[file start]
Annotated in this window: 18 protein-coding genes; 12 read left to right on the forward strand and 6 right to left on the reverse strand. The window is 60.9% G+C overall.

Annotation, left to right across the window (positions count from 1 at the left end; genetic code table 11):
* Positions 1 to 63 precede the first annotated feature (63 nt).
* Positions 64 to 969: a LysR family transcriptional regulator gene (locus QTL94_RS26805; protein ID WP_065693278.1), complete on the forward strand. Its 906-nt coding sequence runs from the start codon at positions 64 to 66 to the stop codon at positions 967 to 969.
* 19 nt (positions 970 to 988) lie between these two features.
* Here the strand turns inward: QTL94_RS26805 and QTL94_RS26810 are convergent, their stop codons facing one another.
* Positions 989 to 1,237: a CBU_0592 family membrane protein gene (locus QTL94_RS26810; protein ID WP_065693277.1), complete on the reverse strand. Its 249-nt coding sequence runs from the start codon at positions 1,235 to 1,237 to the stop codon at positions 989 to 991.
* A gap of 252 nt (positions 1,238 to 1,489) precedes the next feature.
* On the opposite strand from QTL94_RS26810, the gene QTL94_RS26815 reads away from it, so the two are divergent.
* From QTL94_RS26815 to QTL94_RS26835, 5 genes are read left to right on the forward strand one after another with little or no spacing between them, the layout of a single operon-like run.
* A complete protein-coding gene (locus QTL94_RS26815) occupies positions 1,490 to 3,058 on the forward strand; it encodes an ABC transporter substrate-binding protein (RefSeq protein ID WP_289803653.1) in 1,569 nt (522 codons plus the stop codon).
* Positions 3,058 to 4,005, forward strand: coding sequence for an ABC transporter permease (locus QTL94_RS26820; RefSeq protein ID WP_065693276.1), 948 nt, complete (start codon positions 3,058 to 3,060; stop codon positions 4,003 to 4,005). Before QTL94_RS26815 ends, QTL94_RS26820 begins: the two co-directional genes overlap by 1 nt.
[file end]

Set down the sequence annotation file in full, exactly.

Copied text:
Annotated in this window: 18 protein-coding genes; 12 read left to right on the forward strand and 6 right to left on the reverse strand. The window is 60.9% G+C overall.

Annotation, left to right across the window (positions count from 1 at the left end; genetic code table 11):
* Positions 1 to 63 precede the first annotated feature (63 nt).
* Positions 64 to 969: a LysR family transcriptional regulator gene (locus QTL94_RS26805; protein ID WP_065693278.1), complete on the forward strand. Its 906-nt coding sequence runs from the start codon at positions 64 to 66 to the stop codon at positions 967 to 969.
* 19 nt (positions 970 to 988) lie between these two features.
* Here the strand turns inward: QTL94_RS26805 and QTL94_RS26810 are convergent, their stop codons facing one another.
* Positions 989 to 1,237: a CBU_0592 family membrane protein gene (locus QTL94_RS26810; protein ID WP_065693277.1), complete on the reverse strand. Its 249-nt coding sequence runs from the start codon at positions 1,235 to 1,237 to the stop codon at positions 989 to 991.
* A gap of 252 nt (positions 1,238 to 1,489) precedes the next feature.
* On the opposite strand from QTL94_RS26810, the gene QTL94_RS26815 reads away from it, so the two are divergent.
* From QTL94_RS26815 to QTL94_RS26835, 5 genes are read left to right on the forward strand one after another with little or no spacing between them, the layout of a single operon-like run.
* A complete protein-coding gene (locus QTL94_RS26815) occupies positions 1,490 to 3,058 on the forward strand; it encodes an ABC transporter substrate-binding protein (RefSeq protein ID WP_289803653.1) in 1,569 nt (522 codons plus the stop codon).
* Positions 3,058 to 4,005, forward strand: coding sequence for an ABC transporter permease (locus QTL94_RS26820; RefSeq protein ID WP_065693276.1), 948 nt, complete (start codon positions 3,058 to 3,060; stop codon positions 4,003 to 4,005). Before QTL94_RS26815 ends, QTL94_RS26820 begins: the two co-directional genes overlap by 1 nt.